Colorado Bill Would Make English Official Written Language

By Melanie Arter | July 7, 2008 | 8:31 PM EDT

( - Should English be the official written language in government operations in Colorado? That question will be decided by voters if a bill introduced Wednesday is approved.

The measure, House Concurrent Resolution 06 (HCR06), introduced by Colorado Rep. Dave Schultheis, would make exceptions though for public health and safety, trade and tourism, or in cases where federal law dictates language policies.

"There may be a nationwide split on immigration policy, but Americans are nearly unanimous in their support of an assimilation policy," said Mauro E. Mujica, chairman of U.S. English, in a press release.

"Americans expect that this country's newest residents will proudly wave our flag and make strides to learn our language - English. An official English policy is the state government's manner of endorsing that sentiment," said Mujica.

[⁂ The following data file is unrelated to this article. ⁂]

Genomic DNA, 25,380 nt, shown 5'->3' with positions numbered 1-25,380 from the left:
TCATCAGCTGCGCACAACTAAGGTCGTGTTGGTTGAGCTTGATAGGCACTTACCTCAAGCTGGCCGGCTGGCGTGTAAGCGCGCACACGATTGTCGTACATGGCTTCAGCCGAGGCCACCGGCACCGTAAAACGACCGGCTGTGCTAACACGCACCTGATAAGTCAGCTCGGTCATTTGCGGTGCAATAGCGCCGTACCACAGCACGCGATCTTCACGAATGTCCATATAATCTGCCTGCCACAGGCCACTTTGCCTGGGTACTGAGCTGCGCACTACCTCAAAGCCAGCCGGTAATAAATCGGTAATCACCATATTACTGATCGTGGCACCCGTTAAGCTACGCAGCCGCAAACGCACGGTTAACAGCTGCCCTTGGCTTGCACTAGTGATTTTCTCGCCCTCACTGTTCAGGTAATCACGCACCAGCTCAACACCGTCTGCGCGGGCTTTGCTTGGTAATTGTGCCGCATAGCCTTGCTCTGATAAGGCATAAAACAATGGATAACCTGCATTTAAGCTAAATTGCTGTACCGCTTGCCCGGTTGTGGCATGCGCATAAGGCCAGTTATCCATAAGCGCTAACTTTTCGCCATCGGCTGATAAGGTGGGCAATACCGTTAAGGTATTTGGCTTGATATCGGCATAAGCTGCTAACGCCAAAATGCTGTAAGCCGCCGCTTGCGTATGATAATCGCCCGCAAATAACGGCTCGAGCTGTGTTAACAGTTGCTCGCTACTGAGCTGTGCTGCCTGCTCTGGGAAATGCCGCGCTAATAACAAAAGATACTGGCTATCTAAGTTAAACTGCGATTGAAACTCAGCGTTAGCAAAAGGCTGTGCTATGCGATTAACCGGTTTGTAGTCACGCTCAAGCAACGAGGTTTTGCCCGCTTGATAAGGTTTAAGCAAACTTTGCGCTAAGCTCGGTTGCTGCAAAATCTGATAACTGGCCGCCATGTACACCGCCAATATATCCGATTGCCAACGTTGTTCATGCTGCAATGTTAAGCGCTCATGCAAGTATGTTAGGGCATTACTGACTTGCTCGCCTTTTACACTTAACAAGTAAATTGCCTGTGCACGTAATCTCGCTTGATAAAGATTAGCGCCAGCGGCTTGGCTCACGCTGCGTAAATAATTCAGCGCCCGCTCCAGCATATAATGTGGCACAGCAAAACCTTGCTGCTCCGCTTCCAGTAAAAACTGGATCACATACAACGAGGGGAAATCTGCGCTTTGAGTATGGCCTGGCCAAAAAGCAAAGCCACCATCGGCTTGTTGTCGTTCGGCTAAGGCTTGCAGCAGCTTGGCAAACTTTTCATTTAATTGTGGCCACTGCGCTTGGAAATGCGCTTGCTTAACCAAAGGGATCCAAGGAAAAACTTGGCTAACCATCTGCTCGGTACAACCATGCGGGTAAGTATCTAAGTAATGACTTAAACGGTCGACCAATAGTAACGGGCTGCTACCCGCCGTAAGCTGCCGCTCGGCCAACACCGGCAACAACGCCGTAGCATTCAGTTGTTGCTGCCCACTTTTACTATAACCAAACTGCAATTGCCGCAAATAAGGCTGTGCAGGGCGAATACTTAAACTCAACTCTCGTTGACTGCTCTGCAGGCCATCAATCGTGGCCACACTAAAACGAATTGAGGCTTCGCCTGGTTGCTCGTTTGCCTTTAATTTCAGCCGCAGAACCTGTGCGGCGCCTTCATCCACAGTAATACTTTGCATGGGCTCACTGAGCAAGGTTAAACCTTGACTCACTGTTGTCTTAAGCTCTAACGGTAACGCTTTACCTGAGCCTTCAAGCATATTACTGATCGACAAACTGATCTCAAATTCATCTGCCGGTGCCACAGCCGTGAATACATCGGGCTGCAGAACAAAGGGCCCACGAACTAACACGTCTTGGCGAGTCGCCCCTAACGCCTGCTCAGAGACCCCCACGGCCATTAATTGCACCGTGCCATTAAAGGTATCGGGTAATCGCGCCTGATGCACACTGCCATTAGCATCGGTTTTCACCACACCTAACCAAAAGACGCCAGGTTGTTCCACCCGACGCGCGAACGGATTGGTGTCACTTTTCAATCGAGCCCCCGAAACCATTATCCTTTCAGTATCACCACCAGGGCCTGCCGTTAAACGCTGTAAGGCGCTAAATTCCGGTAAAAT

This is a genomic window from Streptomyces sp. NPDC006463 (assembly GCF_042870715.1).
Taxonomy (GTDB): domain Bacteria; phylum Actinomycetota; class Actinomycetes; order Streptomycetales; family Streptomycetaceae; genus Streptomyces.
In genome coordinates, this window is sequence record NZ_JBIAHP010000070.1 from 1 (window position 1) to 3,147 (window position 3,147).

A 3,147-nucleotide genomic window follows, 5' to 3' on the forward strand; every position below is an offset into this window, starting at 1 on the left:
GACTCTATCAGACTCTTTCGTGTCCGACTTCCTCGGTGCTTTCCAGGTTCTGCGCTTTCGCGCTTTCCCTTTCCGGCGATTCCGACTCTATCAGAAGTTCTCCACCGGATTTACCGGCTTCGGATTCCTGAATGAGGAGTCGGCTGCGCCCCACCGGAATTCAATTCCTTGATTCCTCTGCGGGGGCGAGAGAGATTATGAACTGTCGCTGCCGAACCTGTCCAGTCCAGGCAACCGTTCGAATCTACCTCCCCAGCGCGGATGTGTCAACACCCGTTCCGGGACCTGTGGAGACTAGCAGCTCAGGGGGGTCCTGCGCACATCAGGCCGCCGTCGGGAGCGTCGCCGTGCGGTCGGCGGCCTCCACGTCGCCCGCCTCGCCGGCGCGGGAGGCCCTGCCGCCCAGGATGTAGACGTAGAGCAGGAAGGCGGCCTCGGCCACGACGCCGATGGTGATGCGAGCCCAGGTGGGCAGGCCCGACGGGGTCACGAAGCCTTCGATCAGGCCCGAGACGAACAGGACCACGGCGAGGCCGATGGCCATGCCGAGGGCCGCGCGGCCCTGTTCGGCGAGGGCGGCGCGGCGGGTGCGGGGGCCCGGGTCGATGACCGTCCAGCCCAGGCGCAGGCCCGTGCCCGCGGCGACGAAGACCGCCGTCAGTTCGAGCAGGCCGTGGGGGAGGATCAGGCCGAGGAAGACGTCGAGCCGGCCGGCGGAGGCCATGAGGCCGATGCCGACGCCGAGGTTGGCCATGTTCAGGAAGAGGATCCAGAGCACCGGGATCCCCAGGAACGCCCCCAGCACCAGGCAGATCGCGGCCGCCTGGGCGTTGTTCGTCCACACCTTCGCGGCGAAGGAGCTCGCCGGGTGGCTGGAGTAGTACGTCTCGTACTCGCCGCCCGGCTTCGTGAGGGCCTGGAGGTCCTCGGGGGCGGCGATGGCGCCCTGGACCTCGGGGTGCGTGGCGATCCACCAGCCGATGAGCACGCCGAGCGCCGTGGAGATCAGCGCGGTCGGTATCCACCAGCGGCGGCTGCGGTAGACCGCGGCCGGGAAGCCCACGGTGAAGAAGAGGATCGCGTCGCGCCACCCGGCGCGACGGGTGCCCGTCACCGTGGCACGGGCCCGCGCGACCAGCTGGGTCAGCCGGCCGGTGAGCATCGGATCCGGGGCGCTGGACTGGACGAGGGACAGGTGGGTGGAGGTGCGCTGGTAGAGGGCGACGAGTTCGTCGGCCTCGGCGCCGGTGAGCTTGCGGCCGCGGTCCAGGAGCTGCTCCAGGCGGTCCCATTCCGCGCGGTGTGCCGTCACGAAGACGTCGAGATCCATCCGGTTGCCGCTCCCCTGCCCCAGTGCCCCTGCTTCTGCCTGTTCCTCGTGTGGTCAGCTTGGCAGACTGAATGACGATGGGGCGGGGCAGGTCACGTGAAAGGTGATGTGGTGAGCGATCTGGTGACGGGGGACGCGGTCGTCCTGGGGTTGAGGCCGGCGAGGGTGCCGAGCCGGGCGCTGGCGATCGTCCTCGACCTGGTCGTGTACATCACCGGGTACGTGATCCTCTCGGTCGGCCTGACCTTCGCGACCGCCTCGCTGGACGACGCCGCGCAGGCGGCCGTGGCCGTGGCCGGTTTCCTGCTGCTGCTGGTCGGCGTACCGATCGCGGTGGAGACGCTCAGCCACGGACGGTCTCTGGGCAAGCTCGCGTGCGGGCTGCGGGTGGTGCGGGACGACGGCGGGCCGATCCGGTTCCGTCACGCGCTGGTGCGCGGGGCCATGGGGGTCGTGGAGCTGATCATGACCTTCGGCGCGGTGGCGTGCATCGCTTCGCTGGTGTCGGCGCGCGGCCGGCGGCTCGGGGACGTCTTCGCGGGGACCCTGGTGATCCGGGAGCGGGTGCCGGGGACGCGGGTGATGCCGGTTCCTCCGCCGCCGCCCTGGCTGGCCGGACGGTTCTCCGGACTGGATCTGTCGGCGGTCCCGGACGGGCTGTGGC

Though the state's official language is English, Colorado law does not address how that affects daily government policy, Mujica's group said. HCR06 seeks to require the government to use English in most printed communication.

"In a nation of immigrants, the English language is the one common trait we can rally behind," said Mujica, who emigrated to the U.S. from Chile in 1965.

"By doing government business in English, rather than continuing the spread of damaging multilingualism, we can lead all Americans toward opportunity and success. I congratulate Rep. Schultheis for his foresight in introducing this bill and look forward to its passage in the legislature," concluded Mujica.

If HCR06 clears the state House and Senate, the measure would be placed before voters on the general election ballot in November.

Colorado voters approved English as the official language of the state in legislation on a ballot initiative on Nov. 8, 1988. Similar official English initiatives have gone into effect in all seven states where it appeared on the ballot.

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